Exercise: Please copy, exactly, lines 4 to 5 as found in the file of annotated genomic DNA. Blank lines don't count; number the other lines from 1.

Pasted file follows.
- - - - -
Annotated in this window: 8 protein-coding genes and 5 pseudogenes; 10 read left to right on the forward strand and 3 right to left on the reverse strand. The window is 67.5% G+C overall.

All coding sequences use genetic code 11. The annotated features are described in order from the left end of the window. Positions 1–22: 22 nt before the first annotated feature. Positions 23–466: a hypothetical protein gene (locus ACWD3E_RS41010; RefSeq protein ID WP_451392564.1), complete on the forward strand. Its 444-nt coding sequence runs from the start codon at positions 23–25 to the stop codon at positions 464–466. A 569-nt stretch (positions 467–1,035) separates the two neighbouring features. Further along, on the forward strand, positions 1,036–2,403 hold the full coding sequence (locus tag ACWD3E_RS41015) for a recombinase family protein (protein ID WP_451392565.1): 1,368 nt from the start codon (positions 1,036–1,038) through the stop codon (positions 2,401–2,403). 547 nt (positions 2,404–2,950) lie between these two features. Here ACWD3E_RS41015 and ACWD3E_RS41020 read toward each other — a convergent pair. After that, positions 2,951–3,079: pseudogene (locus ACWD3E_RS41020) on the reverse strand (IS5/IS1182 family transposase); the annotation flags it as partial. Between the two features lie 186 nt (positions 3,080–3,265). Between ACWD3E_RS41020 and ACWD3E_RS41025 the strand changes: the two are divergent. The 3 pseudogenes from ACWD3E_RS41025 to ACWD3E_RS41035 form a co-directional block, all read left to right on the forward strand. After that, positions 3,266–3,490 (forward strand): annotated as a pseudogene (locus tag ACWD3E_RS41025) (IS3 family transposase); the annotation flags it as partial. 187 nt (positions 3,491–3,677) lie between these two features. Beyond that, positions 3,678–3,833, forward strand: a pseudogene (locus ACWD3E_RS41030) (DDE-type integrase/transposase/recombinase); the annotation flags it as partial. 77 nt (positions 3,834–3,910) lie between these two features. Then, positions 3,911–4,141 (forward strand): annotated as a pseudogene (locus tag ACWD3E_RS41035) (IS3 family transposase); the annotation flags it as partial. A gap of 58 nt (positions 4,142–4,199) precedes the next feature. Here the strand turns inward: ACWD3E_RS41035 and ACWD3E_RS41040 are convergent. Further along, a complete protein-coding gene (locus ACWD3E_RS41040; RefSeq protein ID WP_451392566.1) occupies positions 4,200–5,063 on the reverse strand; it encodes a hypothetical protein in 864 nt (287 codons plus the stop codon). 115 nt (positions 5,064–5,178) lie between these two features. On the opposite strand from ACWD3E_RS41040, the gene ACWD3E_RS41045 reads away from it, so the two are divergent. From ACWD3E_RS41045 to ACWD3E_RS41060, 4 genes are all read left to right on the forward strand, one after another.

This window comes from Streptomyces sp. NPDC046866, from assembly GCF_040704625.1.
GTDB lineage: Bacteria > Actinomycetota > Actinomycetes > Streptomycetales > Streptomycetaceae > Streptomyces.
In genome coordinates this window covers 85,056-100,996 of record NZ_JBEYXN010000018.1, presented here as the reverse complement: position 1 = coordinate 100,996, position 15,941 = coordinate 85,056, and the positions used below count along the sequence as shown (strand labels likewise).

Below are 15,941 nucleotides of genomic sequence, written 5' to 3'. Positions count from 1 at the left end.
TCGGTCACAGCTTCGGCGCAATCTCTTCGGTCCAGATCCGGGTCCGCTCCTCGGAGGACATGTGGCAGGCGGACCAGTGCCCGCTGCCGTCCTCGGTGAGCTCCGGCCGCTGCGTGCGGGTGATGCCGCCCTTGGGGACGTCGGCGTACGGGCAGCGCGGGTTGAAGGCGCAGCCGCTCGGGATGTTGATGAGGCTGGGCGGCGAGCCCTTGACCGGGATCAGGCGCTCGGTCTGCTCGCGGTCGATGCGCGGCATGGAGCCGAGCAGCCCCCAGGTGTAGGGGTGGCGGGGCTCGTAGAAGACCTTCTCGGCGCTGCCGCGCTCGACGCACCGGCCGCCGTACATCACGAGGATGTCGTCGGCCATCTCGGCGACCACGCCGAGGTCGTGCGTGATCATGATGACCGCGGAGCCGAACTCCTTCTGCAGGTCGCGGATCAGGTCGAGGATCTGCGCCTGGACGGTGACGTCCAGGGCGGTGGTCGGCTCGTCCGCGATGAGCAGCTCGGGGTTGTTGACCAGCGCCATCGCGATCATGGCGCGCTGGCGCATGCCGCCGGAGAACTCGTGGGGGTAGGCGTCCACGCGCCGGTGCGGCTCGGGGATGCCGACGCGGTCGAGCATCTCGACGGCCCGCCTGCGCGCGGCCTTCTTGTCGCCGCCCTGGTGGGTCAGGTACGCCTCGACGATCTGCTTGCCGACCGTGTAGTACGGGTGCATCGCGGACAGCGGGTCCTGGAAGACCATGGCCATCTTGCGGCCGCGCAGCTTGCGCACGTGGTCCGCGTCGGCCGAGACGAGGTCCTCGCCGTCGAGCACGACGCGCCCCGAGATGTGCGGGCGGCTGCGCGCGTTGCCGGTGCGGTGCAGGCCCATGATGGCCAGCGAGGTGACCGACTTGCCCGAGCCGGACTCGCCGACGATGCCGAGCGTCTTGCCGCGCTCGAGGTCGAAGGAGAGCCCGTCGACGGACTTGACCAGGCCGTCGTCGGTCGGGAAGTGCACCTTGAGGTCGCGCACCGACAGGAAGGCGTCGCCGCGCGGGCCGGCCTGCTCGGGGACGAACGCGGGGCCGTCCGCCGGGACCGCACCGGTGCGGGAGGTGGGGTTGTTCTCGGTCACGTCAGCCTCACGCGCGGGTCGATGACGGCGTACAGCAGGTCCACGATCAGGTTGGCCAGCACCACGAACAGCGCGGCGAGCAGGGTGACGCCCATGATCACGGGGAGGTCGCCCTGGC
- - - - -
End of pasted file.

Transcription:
GTDB lineage: Bacteria > Actinomycetota > Actinomycetes > Streptomycetales > Streptomycetaceae > Streptomyces.
In genome coordinates this window covers 85,056-100,996 of record NZ_JBEYXN010000018.1, presented here as the reverse complement: position 1 = coordinate 100,996, position 15,941 = coordinate 85,056, and the positions used below count along the sequence as shown (strand labels likewise).